Alternatively, the one film – or really, documentary – that truly explores the root causes of the financial crisis and, according to bloggers and reviews, does an excellent job, is Inside Job. Such a good job, in fact, it won an Oscar for best documentary.
"Even before the dust has settled, the financial crisis is a subject that's been waiting for the right filmmaker to come along and nail it," says Philip French in The Observer. "Ferguson (director) has a particularly rare combination of assets as a non-fiction filmmaker. He knows how to break down a subject so that it makes fresh sense, to get crucial access to both helpful and hostile interviewees, to corner those running for cover with killer questioning, and to shoot his movies with care and polish."
It takes an investigative stance, rather than the slick glamour of Hollywood blockbusters, to help explain the backdrop. "Anyone unclear on the difference between, say, collateralised debt obligations and credit-default swaps will be helpfully enlightened here, and shown how the colossal gambles of financial institutions amounted to a kind of roulette game with global markets," says French. "Ferguson digs into the psychology of trading, and the madness of bonuses – how the whole culture was incentivised, and still is, to encourage the riskiest and most profitable sales of subprime debt."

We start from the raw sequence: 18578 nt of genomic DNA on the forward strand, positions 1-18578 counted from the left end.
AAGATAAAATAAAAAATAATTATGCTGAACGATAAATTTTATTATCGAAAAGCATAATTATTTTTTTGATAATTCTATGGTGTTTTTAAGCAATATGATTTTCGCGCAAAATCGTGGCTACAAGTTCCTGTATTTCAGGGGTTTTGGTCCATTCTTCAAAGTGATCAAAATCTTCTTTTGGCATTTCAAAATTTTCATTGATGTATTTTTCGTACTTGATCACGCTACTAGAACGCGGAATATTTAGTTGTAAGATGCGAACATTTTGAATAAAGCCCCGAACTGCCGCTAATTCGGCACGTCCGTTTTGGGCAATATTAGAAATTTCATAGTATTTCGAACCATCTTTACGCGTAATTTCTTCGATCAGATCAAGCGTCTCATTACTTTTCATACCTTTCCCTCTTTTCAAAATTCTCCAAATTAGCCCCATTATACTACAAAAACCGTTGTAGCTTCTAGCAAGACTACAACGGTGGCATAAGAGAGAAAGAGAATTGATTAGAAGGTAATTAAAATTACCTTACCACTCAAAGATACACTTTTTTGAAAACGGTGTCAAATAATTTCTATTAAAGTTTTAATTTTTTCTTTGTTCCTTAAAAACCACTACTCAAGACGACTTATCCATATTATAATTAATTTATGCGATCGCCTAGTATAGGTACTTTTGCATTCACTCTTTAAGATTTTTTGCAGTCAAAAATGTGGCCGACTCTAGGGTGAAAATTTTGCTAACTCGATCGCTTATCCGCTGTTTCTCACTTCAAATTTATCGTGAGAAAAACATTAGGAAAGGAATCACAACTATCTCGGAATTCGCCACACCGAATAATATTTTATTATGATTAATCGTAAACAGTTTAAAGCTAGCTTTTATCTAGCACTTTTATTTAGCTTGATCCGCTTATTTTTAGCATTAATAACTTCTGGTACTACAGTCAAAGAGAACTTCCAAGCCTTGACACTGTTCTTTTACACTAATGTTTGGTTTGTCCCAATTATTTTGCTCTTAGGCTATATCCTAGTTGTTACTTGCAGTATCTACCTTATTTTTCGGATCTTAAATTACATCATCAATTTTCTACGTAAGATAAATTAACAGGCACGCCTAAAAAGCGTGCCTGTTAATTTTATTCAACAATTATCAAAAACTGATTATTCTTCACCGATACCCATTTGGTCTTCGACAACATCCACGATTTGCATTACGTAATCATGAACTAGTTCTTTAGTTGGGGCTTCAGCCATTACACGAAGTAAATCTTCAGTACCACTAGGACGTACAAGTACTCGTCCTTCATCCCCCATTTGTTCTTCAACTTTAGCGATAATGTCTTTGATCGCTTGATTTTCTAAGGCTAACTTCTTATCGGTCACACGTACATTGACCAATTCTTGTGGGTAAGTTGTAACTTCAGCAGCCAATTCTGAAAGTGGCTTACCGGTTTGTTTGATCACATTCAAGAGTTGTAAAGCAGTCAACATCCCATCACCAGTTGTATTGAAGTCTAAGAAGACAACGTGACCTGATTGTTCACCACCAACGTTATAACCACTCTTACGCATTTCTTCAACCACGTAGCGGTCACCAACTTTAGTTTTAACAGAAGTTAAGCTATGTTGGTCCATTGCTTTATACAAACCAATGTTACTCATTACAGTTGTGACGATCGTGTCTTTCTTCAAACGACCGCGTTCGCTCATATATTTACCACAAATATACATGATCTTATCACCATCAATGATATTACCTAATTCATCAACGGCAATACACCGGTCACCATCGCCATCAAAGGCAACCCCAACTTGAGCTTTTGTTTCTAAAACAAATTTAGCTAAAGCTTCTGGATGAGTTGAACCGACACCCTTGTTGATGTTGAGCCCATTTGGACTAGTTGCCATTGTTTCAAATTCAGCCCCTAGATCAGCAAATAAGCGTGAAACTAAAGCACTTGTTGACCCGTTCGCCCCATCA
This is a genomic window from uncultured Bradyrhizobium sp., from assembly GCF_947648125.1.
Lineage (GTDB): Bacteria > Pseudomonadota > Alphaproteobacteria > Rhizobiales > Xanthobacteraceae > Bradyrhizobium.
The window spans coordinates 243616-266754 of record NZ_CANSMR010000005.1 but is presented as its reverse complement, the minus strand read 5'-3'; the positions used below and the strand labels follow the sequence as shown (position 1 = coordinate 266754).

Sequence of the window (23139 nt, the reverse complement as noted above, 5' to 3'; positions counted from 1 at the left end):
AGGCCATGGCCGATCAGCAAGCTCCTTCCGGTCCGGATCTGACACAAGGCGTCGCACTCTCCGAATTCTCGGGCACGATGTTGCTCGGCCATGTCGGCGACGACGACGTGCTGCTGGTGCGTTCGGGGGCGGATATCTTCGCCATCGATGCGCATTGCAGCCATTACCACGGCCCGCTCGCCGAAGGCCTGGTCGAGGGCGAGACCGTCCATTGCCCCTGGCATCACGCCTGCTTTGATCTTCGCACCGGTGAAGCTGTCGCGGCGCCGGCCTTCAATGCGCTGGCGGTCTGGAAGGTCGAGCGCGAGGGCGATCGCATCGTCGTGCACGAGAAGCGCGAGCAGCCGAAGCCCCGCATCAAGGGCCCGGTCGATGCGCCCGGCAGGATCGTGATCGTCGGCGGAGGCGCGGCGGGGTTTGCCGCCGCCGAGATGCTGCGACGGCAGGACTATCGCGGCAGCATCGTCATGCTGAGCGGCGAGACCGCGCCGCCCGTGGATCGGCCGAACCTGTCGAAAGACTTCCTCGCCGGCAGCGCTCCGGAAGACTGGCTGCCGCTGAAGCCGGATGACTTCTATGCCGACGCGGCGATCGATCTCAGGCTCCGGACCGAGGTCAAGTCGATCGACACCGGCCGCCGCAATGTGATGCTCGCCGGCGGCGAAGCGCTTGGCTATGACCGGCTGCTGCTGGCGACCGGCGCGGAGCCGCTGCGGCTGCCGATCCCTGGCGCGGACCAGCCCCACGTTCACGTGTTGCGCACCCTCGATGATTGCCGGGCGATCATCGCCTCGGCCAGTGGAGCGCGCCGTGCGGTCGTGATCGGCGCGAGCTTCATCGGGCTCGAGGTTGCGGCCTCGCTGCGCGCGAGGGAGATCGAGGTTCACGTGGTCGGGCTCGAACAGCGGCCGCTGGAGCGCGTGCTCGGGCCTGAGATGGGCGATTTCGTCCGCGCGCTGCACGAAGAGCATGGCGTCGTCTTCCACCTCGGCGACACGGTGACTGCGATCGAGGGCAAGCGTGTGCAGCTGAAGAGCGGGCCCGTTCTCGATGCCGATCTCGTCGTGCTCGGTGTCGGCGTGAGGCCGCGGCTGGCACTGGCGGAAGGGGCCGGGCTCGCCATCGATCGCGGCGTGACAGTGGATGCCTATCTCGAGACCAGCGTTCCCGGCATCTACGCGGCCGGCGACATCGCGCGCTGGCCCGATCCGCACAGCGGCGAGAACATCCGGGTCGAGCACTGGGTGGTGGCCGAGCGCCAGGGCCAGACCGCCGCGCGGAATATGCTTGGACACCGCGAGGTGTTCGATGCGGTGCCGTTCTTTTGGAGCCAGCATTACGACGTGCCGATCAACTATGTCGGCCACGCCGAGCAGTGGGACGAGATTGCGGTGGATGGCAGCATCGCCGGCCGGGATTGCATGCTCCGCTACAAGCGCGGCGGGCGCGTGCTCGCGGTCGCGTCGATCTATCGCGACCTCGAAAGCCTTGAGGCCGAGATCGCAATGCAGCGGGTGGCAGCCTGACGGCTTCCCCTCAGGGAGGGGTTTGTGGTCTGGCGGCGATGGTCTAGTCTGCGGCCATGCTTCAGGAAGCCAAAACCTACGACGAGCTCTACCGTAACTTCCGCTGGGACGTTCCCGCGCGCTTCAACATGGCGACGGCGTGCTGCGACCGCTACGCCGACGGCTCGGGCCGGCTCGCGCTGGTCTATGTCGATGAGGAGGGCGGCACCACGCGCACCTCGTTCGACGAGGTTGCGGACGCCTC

The documentary includes brief interviews with some US citizens, including those who have lost their homes and currently live in a Florida encampment called Tent City. But mostly it comprises interviews with those academics, policy makers and investment bankers, including a revealing and uncomfortable George W Bush's chief economic advisor Glenn Hubbard, stresses Tim Robey in the Daily Telegraph. "The main thrust of Ferguson's argument becomes the corruption of a system whose gamekeepers are also its poachers: regulation an
d safety mechanisms are hardly top priorities when the alleged protectors of the economy have so much vested in its exploitation."
It seems that the speed with which the crisis precipitated, and the complexity and sheer amount of material that Ferguson has assembled, makes for a complex narrative, but one that works – in contrast to its fictional Hollywood counterparts.
If you'd rather read about the crisis, there is the contemporary thriller on the world of high finance – The Fear Index by Robert Harris. The book is set in a Geneva-based algorithmic hedge fund. The company at the heart of his story has developed an artificially intelligent, "self-learning" computer model that trawls the world for information, allowing its traders to anticipate market movements prompted, usually, by some disaster or failure.
But having delivered this novel about predicting the future, Harris says in the Guardian: "I've written a piece of fiction that suddenly starts coming true around me – the markets are crashing and people are blaming algorithms. I worry I'm going to be devoured by my own monster." As a guide to what hedge funds actually do, the book is fairly instructive – and without realising, Harris has created a novel that adds to our understanding of market collapse.